I mentioned this to honey and he reminded me (as he always does), that things happen for a reason. Perhaps the resilience I had during my two years in postdoc hell were necessary, not only for my own growth, but for the series of other postdocs and grad students that have reached out during and after that time. He reminded me of the somewhat mentori-ish role I’ve had for a few of the readers that find me while doing a google search for ‘frustrated postdoc’ or ‘I have my postdoc’ or ‘living with a lab bully’ and a few other terms. I posted what I did to move to Ontario and not have my stuff confiscated at the border (little chance of that happening). I wrote about taxes and the lists of things to know and do when you’ve landed said postdoc.

Every time I see those terms my heart breaks. My heart breaks because I know what it feels like to be there. To feel trapped and the ensuing depression. I’ve been very fortunate mentor-wise. My PhD boss was really good, and while I hated postdoc lab, my PD boss was a good person. My NYC boss was a hardass, but the people under him (which I saw and interacted with more than with the boss) were (are) excellent. My current overlords are pretty neat too (which is one of the reasons to take on this job). But I know that not everyone is that fortunate. That I’ve been privileged to have pretty standard circumstances, no major deaths in the family, decent health, a husband with a flexible schedule that has allowed us to be together, or at least have good communication when we haven’t been able to live together. I’ve been privileged to speak the language and not have to learn a new one, to live within the same hemisphere as a family, to call as needed, without long distance charges. But other can’t, others don’t have it like I did. Others have vindictive bosses, or more than one lab bully, or bosses that leave them hanging after getting a cushy position elsewhere. And in a small way, I hope I’ve been a mentor, even if online.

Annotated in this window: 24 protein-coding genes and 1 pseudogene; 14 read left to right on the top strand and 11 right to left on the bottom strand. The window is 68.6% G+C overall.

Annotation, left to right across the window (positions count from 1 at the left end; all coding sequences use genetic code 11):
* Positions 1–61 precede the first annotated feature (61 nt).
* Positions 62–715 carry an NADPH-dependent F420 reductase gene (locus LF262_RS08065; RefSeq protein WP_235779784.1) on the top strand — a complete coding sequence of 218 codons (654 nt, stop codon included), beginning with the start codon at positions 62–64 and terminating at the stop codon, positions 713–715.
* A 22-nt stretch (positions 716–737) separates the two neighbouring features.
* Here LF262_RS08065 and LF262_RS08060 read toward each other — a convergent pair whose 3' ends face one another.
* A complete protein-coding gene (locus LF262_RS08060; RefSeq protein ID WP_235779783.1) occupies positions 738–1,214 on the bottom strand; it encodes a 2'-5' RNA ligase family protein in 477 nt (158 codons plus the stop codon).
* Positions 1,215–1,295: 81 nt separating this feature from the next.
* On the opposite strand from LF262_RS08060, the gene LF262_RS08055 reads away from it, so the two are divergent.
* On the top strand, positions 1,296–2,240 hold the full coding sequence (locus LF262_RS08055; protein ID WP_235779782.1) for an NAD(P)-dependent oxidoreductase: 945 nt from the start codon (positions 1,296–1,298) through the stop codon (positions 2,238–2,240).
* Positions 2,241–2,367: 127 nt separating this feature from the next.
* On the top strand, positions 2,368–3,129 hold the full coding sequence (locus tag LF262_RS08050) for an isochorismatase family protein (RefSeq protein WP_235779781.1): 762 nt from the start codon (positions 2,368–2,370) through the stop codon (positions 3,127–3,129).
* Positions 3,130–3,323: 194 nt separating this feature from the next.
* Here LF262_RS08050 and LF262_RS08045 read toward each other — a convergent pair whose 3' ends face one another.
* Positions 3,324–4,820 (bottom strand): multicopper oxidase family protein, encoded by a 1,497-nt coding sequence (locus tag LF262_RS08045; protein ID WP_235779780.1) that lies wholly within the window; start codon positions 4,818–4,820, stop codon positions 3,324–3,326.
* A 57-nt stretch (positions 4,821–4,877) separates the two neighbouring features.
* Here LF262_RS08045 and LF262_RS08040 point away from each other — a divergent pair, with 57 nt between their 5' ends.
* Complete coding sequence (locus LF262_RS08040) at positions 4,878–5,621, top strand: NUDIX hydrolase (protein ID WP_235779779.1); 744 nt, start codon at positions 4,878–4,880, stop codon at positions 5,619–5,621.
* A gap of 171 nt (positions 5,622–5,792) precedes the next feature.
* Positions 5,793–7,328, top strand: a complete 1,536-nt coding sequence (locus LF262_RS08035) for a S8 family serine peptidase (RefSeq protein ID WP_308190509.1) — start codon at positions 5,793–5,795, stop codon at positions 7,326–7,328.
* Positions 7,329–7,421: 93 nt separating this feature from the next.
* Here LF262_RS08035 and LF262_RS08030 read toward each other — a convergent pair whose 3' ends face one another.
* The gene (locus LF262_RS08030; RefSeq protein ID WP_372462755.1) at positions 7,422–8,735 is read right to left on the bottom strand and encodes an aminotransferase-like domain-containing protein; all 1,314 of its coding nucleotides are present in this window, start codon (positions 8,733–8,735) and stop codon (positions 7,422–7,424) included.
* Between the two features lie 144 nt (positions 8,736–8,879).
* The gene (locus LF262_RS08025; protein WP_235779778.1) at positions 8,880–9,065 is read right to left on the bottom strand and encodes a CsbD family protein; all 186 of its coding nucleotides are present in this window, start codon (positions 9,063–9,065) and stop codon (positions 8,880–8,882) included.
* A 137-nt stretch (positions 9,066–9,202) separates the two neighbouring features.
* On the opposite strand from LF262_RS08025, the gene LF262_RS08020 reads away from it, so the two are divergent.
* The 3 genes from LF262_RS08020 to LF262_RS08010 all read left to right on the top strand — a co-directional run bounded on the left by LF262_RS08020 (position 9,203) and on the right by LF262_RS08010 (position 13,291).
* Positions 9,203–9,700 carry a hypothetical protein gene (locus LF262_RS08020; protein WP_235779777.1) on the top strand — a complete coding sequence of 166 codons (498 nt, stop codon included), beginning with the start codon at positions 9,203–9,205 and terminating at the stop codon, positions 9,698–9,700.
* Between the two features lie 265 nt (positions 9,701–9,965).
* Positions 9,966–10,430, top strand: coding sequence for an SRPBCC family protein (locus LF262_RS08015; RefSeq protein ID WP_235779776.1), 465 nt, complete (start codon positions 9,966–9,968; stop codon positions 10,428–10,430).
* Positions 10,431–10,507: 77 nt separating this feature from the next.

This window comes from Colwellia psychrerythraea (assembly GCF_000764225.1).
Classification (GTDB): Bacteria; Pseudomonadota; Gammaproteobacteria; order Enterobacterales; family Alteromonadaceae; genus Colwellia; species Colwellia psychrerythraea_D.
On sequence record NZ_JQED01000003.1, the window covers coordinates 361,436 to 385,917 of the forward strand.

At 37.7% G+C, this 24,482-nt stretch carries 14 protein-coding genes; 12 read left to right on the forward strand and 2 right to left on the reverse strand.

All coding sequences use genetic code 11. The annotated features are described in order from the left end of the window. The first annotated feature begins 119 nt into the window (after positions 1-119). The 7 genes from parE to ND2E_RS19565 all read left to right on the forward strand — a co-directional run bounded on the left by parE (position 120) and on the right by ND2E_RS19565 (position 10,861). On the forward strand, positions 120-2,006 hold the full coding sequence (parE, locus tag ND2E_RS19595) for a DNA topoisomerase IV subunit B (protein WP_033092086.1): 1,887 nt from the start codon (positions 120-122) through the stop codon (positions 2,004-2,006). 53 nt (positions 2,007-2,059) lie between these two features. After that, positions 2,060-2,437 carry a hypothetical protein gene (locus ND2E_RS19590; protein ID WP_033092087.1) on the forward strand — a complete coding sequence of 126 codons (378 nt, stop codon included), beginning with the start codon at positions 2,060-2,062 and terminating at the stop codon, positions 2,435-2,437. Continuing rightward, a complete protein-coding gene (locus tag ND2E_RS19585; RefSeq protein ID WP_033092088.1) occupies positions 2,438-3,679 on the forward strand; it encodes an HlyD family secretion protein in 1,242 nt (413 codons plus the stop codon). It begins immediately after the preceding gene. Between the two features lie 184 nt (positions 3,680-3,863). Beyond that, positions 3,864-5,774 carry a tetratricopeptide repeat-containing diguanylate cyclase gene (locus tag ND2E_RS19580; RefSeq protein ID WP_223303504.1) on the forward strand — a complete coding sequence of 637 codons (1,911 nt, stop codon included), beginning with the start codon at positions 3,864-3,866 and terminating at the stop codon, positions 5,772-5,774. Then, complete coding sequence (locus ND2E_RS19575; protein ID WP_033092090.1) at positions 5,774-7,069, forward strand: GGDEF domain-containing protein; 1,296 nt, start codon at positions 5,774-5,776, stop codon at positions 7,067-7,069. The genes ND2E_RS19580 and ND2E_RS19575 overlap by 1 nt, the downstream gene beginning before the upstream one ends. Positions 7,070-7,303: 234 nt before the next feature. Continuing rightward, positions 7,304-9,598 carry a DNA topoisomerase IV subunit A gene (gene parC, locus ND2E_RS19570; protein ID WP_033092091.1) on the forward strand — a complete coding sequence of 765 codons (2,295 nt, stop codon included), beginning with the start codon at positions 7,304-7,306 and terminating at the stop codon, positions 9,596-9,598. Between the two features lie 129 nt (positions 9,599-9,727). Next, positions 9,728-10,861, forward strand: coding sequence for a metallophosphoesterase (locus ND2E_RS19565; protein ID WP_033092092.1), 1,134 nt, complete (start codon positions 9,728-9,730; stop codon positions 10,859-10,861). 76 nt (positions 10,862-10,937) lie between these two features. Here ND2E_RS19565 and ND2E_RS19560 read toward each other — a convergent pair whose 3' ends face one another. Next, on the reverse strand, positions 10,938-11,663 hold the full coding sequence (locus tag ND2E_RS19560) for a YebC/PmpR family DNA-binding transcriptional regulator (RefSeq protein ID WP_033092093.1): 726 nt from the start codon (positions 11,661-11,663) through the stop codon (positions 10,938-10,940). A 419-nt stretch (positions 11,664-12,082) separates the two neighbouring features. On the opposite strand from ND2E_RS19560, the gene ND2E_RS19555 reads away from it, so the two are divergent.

I hope that having me post my frustrations with my postdoc, my failing the qual in grad school, my road to getting out of the postdoc and into a semi-academic environment, my dealings with people and labs, and instruments, serves in a very small way to help keep some of you afloat, the same way that other did (and still do) for me. I know that I don’t have juicy things to write anymore about hating my lab or being frustrated at my mentor. But, knowing that others are still searching for help is a good enough reason to keep the blog alive, even if my writing is not as eloquent or as interesting as it used to.

Thanks for staying in touch and know that others have gone through similar situations and made it out, and thrived, even after being in labs that weren’t an obvious success in our CVs. Because there are lessons to learned and shared for those in the early stages of their careers.